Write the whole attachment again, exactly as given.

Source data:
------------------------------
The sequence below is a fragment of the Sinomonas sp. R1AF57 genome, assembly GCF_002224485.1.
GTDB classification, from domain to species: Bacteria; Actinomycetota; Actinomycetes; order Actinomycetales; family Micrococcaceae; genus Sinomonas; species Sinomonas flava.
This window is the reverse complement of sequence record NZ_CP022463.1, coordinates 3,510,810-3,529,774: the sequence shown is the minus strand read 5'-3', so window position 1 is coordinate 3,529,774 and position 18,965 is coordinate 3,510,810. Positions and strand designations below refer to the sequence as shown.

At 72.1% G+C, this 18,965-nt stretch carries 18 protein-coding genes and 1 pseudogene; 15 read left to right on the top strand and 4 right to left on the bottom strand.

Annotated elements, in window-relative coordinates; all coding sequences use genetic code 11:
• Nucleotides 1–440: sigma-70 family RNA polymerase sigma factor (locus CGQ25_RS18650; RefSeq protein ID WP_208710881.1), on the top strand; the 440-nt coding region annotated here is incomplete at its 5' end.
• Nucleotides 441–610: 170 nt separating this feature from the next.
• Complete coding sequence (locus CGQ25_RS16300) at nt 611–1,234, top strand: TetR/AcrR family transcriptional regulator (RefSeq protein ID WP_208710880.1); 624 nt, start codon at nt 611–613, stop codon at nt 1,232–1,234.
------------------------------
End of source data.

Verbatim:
The sequence below is a fragment of the Sinomonas sp. R1AF57 genome, assembly GCF_002224485.1.
GTDB classification, from domain to species: Bacteria; Actinomycetota; Actinomycetes; order Actinomycetales; family Micrococcaceae; genus Sinomonas; species Sinomonas flava.
This window is the reverse complement of sequence record NZ_CP022463.1, coordinates 3,510,810-3,529,774: the sequence shown is the minus strand read 5'-3', so window position 1 is coordinate 3,529,774 and position 18,965 is coordinate 3,510,810. Positions and strand designations below refer to the sequence as shown.

At 72.1% G+C, this 18,965-nt stretch carries 18 protein-coding genes and 1 pseudogene; 15 read left to right on the top strand and 4 right to left on the bottom strand.

Annotated elements, in window-relative coordinates; all coding sequences use genetic code 11:
• Nucleotides 1–440: sigma-70 family RNA polymerase sigma factor (locus CGQ25_RS18650; RefSeq protein ID WP_208710881.1), on the top strand; the 440-nt coding region annotated here is incomplete at its 5' end.
• Nucleotides 441–610: 170 nt separating this feature from the next.
• Complete coding sequence (locus CGQ25_RS16300) at nt 611–1,234, top strand: TetR/AcrR family transcriptional regulator (RefSeq protein ID WP_208710880.1); 624 nt, start codon at nt 611–613, stop codon at nt 1,232–1,234.